People said I sounded clear on calls and there’s some sidetone, so you can hear your voice in the headphones as you talk (that way you don’t end up raising your voice too much). I thought they sounded good while listening to music on my phone. However, the sound quality wasn’t quite up to the same level when streaming Bluetooth audio on my computer, though it was still decent. The Logi Tune app for iOS and Android does allow you to tweak the sound profile, adjust the sidetone and set when the headset goes to sleep when not in use.

The Bose QuietComfort Earbuds 2 have a smaller design and stellar noise canceling

David Carnoy/CNET

Battery Life Rated Up to 6 HoursNoise Canceling Yes (ANC)Multipoint NoHeadphone Type Wireless EarbudsWater-Resistant Yes (IPX4 — Splash-Proof)

Bose’s second-generation QuietComfort Earbuds 2 are not only about 30% smaller than their predecessors, but their case is about 40% smaller and truly pocketable. They feature best-in-class noise canceling and improved sound, thanks to Bose’s new CustomTune sound calibration system that customizes the sound for your ears. Voice-calling performance is also significantly better than that of the original QuietComfort Earbuds.

The other big change is to the ear tips. Bose has ditched its one-piece StayEar wing tips for a two-piece Fit Kit system that features separate ear tips and “stability bands” in three size options, giving you more flexibility to get a secure fit and tight seal.

Read our Bose QuietComfort Earbuds 2 review.



An oldie but goodie, the Plantronics Voyager Focus UC allows you to switch between a Bluetooth connection on a smartphone or tablet and a computer. You may find these to be the best headphones for work if you want lightweight, comfortable on-ear headphones that have excellent noise reduction. They also have a retractable boom microphone so people have no problem hearing your voice, and you can hear your voice in the headphones. 

Note that Plantronics has become Poly and there is a newer model called the Voyager Focus 2 (see above). 


David Carnoy/CNET

Battery Life Rated up to 37 hoursNoise Canceling Yes (ANC)Multipoint NoHeadphone Type Over-ear wireless headphonesWater-Resistant No IP rating

If you’re looking for a souped-up version of the Elite 85h, the recently released Evolve2 85 offers even better telephony options along with a Unified Communications USB dongle for PCs. While it has similar sound quality to the 85h, it has an updated audio chipset, a hideaway boom arm and two additional microphones (10 altogether, with the extra two in the boom arm) for noise reduction and picking up your voice. Its build quality is also a step up. A Microsoft Teams-certified version is available for those who need it.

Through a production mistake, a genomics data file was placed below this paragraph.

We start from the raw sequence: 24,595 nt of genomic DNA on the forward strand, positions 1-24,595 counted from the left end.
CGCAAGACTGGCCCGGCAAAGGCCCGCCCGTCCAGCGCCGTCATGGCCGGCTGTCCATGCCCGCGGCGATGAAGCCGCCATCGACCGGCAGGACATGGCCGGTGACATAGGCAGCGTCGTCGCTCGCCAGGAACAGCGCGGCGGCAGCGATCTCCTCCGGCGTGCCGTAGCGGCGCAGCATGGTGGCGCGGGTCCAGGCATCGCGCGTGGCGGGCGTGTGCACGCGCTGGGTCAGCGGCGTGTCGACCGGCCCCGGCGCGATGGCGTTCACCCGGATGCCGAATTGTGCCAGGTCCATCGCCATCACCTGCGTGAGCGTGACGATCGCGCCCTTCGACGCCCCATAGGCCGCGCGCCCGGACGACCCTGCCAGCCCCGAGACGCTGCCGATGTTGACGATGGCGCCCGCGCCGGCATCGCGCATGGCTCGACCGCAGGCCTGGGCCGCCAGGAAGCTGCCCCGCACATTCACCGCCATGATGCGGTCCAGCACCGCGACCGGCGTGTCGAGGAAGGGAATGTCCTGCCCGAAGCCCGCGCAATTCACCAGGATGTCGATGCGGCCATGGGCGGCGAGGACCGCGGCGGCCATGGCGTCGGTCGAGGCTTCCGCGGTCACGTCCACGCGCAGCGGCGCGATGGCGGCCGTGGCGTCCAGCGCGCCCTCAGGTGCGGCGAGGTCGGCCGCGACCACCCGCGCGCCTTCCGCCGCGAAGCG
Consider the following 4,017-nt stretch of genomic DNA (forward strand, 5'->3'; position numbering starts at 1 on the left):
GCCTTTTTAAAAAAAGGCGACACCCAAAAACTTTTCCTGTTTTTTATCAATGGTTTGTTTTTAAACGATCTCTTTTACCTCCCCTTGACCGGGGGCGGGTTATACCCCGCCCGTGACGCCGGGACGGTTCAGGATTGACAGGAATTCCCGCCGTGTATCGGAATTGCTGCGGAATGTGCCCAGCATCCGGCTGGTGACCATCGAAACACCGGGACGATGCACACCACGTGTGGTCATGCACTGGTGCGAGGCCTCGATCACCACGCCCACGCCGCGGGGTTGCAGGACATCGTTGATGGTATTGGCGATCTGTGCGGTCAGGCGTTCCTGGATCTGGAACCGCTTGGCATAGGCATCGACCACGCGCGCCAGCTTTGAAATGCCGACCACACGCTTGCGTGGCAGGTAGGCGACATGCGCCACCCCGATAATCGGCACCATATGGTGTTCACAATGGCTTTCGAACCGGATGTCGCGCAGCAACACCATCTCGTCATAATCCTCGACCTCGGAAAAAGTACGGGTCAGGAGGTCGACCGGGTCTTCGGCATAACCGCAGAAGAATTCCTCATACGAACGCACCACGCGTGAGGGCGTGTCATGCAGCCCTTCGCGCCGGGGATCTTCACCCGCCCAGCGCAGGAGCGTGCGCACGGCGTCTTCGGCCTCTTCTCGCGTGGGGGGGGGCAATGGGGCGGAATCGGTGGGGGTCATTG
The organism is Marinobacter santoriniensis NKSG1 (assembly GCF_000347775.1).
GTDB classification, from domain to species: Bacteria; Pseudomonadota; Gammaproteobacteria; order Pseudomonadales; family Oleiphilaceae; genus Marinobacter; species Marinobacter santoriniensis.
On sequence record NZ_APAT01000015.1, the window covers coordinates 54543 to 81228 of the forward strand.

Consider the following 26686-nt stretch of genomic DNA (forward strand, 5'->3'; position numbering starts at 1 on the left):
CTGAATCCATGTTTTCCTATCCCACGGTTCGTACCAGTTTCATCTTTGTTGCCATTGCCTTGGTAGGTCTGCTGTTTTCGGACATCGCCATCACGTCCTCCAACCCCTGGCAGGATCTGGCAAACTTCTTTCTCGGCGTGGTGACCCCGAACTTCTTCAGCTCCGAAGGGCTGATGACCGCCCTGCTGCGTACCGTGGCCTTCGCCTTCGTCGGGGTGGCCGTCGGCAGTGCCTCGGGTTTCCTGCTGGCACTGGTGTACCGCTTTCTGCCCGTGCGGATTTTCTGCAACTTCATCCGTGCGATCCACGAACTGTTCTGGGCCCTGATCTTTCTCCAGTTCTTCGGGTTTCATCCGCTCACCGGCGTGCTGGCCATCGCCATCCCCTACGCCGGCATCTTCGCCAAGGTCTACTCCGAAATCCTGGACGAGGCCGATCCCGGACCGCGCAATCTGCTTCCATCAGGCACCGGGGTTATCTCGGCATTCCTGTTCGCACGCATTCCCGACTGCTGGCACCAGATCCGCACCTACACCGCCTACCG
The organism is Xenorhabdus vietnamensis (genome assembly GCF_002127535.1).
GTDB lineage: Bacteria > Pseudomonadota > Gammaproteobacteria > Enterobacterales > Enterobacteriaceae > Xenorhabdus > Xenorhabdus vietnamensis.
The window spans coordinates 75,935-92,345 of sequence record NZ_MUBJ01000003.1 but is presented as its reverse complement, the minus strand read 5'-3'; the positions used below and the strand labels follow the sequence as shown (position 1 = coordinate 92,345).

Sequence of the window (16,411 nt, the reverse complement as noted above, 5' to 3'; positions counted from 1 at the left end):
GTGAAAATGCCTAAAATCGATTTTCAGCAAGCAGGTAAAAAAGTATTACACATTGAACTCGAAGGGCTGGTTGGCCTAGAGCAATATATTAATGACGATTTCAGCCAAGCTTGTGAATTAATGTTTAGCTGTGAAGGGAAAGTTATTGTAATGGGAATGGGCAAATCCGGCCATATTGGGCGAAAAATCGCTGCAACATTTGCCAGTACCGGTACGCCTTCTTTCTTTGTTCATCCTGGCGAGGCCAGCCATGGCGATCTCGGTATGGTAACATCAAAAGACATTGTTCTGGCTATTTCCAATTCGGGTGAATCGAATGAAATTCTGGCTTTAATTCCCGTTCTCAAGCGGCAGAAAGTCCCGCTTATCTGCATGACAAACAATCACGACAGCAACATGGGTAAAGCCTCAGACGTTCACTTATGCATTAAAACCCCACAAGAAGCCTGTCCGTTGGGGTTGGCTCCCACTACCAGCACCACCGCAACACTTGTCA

I found it comfortable to wear over several hours — it offers an impressive 37 hours of battery life or slightly more than the Elite 85h. 

Apple Airpods Max headphones

David Carnoy/CNET

Battery Life Rated up to 20 hoursNoise Canceling Yes (ANC)Multipoint NoHeadphone Type Over-ear wireless headphonesWater-Resistant No IP rating

If you’re an Apple-centric person who works on a MacBook and also has an iPhone (and maybe an iPad), Apple’s AirPods Max noise-canceling headphones allow you to easily connect to multiple Apple devices simultaneously (so long as you’re signed into your iCloud account on all the devices) and switch between them. If you’re on a Zoom teleconference and a call comes in on your iPhone, the AirPods Max automatically switch to the iPhone if you pick up the call.

They sound great, and with all their microphones they do an excellent job picking up your voice and reducing ambient noise. Aside from their high price, their other potential downside is their heavy weight. Although I found them comfortable, some people have trouble with that.

Read our Apple AirPods Max review.


David Carnoy/CNET

UC headsets that include a USB dongle so you can easily connect the headset wirelessly to your computer tend to cost more than headsets that just feature Bluetooth connectivity. Listing for around $130, the Cyber Acoustics Essential Bluetooth Headset HS-2000BT sells at a discount compared to similarly styled models from Jabra and Poly. I’m not going to say the HS-2000BT is better than those models, but it’s lightweight and comfortable to wear and offers similar features, including a retractable boom microphone with automatic muting (when you retract the boom mic). It also has a couple of bonus features: active noise canceling and wireless charging (Qi wireless charging pad not included).